|Chennai||Rs. 24470.00 (1.37%)|
|Mumbai||Rs. 24900.00 (0.97%)|
|Delhi||Rs. 24200.00 (1.26%)|
|Kolkata||Rs. 24160.00 (0%)|
|Kerala||Rs. 24000.00 (0.63%)|
|Bangalore||Rs. 23800.00 (0%)|
|Hyderabad||Rs. 24140.00 (1.17%)|
Shimla, Feb 15 (IANS) The Shimla hills once again echoed to the rhythmic 'chuff-chuff-choo-choo' of the British-era steam engine Friday as it chugged down the Kalka-Shimla heritage track for the first time in over six years.
According to officials, three chartered coaches, carrying 48 passengers, mainly foreigners, were successfully towed by KC 520, the only narrow gauge steam engine which dates back to 1905, between Shimla and Kathlighat.
The one-way 22-km journey between the two stations, located on the Shimla-Kalka rail line that figures in UNESCO World Heritage site list, takes more than one hour.
The steam engine-hauled train, being handled by the Indian Railways Catering and Tourism Corporation (IRCTC), a wing of the Indian Railways, will now run to and fro between the two stations, said a railway official.
Aaron Kelly, a British tourist who travelled on the train, said: "The journey on this narrow-gauge rail line is always exhilarating, especially when a steam locomotive is used to draw the coaches."
Another tourist, Daniel Hall said travelling on a wheeled vehicle consisting of a coal-propelled engine "reminds me of the Raj heritage".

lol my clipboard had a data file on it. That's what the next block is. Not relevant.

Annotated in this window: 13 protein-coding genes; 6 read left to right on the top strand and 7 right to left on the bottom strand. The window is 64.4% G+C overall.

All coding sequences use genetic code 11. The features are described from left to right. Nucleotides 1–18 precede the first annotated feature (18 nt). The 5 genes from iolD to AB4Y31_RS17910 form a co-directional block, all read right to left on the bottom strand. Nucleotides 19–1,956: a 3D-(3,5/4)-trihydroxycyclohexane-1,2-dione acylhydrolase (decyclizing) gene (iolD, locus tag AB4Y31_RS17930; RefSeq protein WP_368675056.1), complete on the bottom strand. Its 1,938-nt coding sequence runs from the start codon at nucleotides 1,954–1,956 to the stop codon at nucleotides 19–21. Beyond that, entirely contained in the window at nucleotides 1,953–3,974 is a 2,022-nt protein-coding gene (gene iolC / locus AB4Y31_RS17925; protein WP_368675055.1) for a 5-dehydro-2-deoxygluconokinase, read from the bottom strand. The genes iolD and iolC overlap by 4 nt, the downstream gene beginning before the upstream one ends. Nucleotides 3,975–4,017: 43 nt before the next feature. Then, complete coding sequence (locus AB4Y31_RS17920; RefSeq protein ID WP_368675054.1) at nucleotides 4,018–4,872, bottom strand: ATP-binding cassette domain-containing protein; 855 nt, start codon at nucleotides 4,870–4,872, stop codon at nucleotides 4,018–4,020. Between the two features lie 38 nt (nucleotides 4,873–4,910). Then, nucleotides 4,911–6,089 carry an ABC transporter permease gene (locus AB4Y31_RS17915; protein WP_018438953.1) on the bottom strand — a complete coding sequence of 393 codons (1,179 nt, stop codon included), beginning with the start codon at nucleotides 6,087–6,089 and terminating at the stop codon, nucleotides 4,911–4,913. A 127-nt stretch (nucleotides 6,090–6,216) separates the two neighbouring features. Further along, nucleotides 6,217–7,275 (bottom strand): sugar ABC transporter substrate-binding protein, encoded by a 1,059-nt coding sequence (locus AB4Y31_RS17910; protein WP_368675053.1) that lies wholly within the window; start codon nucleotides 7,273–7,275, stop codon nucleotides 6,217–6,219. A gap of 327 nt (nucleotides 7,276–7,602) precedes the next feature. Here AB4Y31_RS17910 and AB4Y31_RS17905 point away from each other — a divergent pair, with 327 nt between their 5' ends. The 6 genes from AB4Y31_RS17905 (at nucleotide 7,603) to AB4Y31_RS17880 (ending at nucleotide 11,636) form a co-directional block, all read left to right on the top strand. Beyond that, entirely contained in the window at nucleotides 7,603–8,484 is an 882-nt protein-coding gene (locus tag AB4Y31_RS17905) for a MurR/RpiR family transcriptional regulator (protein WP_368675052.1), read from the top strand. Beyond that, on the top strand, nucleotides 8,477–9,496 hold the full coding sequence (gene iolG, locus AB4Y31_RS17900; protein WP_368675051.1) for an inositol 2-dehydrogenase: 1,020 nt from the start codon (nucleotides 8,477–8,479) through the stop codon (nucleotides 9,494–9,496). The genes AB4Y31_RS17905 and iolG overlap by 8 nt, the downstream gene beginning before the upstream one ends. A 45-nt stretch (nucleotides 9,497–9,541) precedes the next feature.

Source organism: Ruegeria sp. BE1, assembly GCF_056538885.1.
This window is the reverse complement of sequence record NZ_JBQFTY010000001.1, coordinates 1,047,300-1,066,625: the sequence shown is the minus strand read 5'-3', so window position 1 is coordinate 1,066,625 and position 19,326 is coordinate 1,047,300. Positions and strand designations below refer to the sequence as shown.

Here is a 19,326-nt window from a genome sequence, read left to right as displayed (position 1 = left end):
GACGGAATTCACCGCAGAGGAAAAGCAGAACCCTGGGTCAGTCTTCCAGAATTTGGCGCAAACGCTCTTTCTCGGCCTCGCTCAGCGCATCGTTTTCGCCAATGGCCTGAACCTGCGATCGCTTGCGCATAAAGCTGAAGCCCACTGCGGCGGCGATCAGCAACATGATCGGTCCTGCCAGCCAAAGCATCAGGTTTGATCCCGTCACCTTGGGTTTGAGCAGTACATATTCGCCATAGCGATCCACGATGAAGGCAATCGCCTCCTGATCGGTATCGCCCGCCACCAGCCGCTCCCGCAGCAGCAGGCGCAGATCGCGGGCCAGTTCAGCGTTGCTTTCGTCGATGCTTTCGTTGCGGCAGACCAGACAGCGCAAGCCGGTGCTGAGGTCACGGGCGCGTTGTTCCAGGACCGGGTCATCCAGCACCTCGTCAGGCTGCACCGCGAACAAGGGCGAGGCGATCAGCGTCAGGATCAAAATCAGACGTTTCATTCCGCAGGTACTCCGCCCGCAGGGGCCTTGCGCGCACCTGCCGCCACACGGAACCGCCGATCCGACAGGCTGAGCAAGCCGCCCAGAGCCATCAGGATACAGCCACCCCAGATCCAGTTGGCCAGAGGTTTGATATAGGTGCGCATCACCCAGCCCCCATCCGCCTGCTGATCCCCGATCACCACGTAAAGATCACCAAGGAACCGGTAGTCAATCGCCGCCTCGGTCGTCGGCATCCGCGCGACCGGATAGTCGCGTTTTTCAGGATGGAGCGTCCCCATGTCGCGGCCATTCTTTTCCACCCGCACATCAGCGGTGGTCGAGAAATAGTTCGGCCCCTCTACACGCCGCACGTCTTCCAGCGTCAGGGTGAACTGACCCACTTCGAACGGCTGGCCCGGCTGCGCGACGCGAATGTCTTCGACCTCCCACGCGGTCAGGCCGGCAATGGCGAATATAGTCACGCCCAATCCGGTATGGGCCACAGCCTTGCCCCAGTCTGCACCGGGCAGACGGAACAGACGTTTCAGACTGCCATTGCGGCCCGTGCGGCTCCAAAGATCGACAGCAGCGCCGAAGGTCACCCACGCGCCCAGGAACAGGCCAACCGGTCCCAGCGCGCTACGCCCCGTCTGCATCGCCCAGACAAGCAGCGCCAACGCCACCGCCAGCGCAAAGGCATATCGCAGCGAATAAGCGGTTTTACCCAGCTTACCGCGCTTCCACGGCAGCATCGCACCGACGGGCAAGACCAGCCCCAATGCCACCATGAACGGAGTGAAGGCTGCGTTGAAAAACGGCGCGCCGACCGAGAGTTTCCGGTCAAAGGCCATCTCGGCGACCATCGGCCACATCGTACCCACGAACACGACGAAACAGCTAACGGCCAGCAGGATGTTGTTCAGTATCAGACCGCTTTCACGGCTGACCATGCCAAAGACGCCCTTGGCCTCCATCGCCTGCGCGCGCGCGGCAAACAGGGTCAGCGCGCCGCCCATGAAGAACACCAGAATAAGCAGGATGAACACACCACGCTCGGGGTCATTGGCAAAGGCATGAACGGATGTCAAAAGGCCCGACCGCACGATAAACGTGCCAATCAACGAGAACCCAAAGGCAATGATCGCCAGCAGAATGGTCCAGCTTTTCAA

IRCTC officials said under the plan, any company or individual can hire a steam train comprising three coaches with a capacity to accommodate up to 40 people at a cost of Rs.68,000. Food is provided on board.
The steam engine was last booked by foreigners in May 2007.
The British-era steam engine was recently repaired and restored in Amritsar in Punjab. The railways conducted its test run in December last year.
The steam locomotives, which ferried Europeans to and from this hill town, the erstwhile summer capital of British India, were gradually phased out with the launch of diesel engines from 1952 onwards.
The Kalka-Shimla rail track, built by the British, was inaugurated by Lord George Curzon, the British viceroy in India, in November 1903.
The ascent on the track begins from 2,100 ft (640 metres) above sea level at Kalka in Haryana and crosses Dharampur, Barog, Solan and Kandaghat before it reaches Shimla at 7,000 ft.
There are 102 tunnels on the rail line. Initially, there were 103, but tunnel number 46 does not exist any more.
A train takes about three minutes to cross the longest tunnel at Barog (5,000 ft). The other big tunnels en route are at Koti (2,276 ft), Taradevi (1,615 ft) and tunnel number 103 (1,135 ft), which is near Shimla.